Physical Abuse, Electric Shocks and Torture: What a Supreme Court Ordered Study Found in Haryana Jails
The methods of torture stated in the report include verbal abuse and slapping, as well as more extreme methods such as giving electric shocks, water boarding, sleep deprivation, harm to sexual parts of the body.
- Last Updated: August 28, 2019, 11:11 IST
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New Delhi: Allegations of “degrading and inhuman treatment, including torture, during police remand” have surfaced in Haryana prisons in a Supreme Court-ordered report on prison conditions in India.
The report, Inside Haryana Prisons, was commissioned by the Haryana State Legal Services (HSLS) in compliance with a 2013 order passed by the apex court in ‘Re: Inhuman Conditions in 1382 Prisons’ and was prepared by the Commonwealth Human Rights Initiative (CHRI) after interviewing 475 prisoners across 19 prisons in the state.
“Out of 475 inmates that the CHRI team interacted with, 227 (47.78%) said that they had been subjected to degrading and inhuman treatment, including torture, during police remand. Inmate narratives and their testimonies of torture revealed to us details of the methods and techniques used by the police,” the report stated.
The methods of torture included verbal abuse and slapping, as well as more extreme methods such as giving electric shocks, water boarding, sleep deprivation, harm to sexual parts of the body, it added.
The report further observed that “Regrettably, some of these methods (beating the soles of the feet with a baton, water boarding, hanging upside down, and rolling baton on the thighs, giving electric shocks, etc.) don’t leave visible marks on the body, which makes it difficult for victims to prove it.”
One such case of torture was reported by Jasjeet*, who is currently under trial at the Ambala central jail. During the eight days of police custody, Jasjeet was subjected to “severe forms of physical abuse, which included being given electric shocks, repeatedly being beaten with a slipper on his head, and having water forced up his nostrils”.
News18 spoke to Abhishek Jorwal, Superintendent of Police, Ambala, who outrightly denied these allegations.
“There are quarterly and monthly inspections by a High Court-appointed judge; there are visits by the Chief Judicial Magistrate as well. Before the accused is sent to judicial custody, the local police submits a report to the District Magistrate, never has any inmate told them anything. Many inmates sneak in drugs and mobile phones into the prison. They even conduct organized crime from inside the prison. They could say anything they want,” he said.
The official, who has been in charge of the Crime Investigation Agency (CIA) unit of the state police since 2017, maintained that when the police interrogates the accused they do not treat them inhumanely. “We feed them, we take their utmost care. There is no form physical violence on the accused like one sees in the movies. But, we do take the interrogation of the accused seriously.”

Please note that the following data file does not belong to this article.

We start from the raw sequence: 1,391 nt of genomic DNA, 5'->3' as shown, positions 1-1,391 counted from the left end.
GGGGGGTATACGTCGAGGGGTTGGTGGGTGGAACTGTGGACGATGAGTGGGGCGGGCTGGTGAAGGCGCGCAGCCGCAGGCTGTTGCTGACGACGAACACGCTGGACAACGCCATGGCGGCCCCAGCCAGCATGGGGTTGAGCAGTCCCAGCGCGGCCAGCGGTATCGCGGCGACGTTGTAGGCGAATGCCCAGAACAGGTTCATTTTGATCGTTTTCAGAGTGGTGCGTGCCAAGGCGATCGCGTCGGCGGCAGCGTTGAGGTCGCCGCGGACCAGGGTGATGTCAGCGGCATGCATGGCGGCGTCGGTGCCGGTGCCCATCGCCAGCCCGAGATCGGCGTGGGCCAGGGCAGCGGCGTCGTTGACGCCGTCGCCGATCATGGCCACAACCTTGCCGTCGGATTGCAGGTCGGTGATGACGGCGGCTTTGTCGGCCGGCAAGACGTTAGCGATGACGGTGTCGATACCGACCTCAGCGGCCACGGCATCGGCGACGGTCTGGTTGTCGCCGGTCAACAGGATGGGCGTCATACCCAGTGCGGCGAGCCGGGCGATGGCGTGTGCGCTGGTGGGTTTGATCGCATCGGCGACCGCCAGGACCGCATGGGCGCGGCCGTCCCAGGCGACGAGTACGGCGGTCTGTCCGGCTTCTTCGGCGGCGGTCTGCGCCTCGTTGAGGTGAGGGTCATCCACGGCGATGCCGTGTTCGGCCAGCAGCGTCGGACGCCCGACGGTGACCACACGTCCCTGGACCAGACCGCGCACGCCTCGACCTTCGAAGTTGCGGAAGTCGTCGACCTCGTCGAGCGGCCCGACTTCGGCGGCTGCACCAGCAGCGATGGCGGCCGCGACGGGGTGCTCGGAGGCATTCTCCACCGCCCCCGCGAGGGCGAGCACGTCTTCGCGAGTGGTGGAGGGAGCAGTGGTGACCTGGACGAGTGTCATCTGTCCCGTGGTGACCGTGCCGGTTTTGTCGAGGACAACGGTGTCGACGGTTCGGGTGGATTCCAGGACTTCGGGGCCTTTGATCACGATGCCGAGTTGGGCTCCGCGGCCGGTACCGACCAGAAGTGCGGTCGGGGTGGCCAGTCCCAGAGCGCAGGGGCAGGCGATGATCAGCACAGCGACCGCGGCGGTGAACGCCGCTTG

“Criminals know all ways to escape the scrutiny of the judicial system. So, during police remand we have to put them through tough questioning and cross questioning,” he said.
However, Justice Pramod Goyal of the HSLS, who was closely involved in the making of the report, told News18 that while the allegations of torture have surfaced, it is difficult to validate them at the present stage.
“The allegations are not made with regards to the inmate’s confinement in prison. These allegations are prior to their coming to the prison. The police may say that these findings are beyond the scope of the study. The police may not be ready to give information with regards to CIA staff,” he said.
Prison Conditions and Facilities
The CHRI study was commissioned after the Punjab and Haryana High Court constituted a committee to prepare a framework covering eight key aspects of prisons. Some aspects, which do not meet national and international standards as laid down by the 1894 Haryana Jail Manual, have been highlighted in the report.
In terms of administration and infrastructure, eight of the 19 jails have prison populations well within their official capacity. Overcrowding ranges from 170 per cent in Rewari to 22.8 per cent in Panipat.
Most jails have also given less significance to aspects like health and well-being. While all prison hospitals are equipped with medical equipment, specialised doctors such as dentists, gynecologists, dermatologist, psychiatrists and psychologists remain absent.
The practice of medical examinations at admission into the prison is followed across all prisons in the state. However, “Since only a few prisons use the National Human Rights Commission’s ‘Proforma for Health Screening of Prisoners on Admission to Jail, the inmates complained that injuries resulting from alleged torture would never be documented in the said proformas,” the report noted.
A study into the mulaaqats or visitation hours of family members in prisons revealed that some prisoners are “unable to meet their families because Aadhar cards have been made mandatory as identification proof of visitors and people without these are not allowed.”
The report further posited a list of recommendations based on the findings of the study. Justice Pramod Goyal of the HSLS told News18 that they are in the process of adopting these and an Action Taken Audit has been put in place to initiate that.
“Higher authorities will surely take cognizance of this report. We will send this report to all stakeholders including the police. It will be done within a day or two. Every stakeholder or department will look into the report as per their jurisdiction. We are proposing the audit to ensure that every stakeholder has taken note of the report, has taken action on it and whether the action taken is sufficient,” he added.
*Name has been changed to withhold identity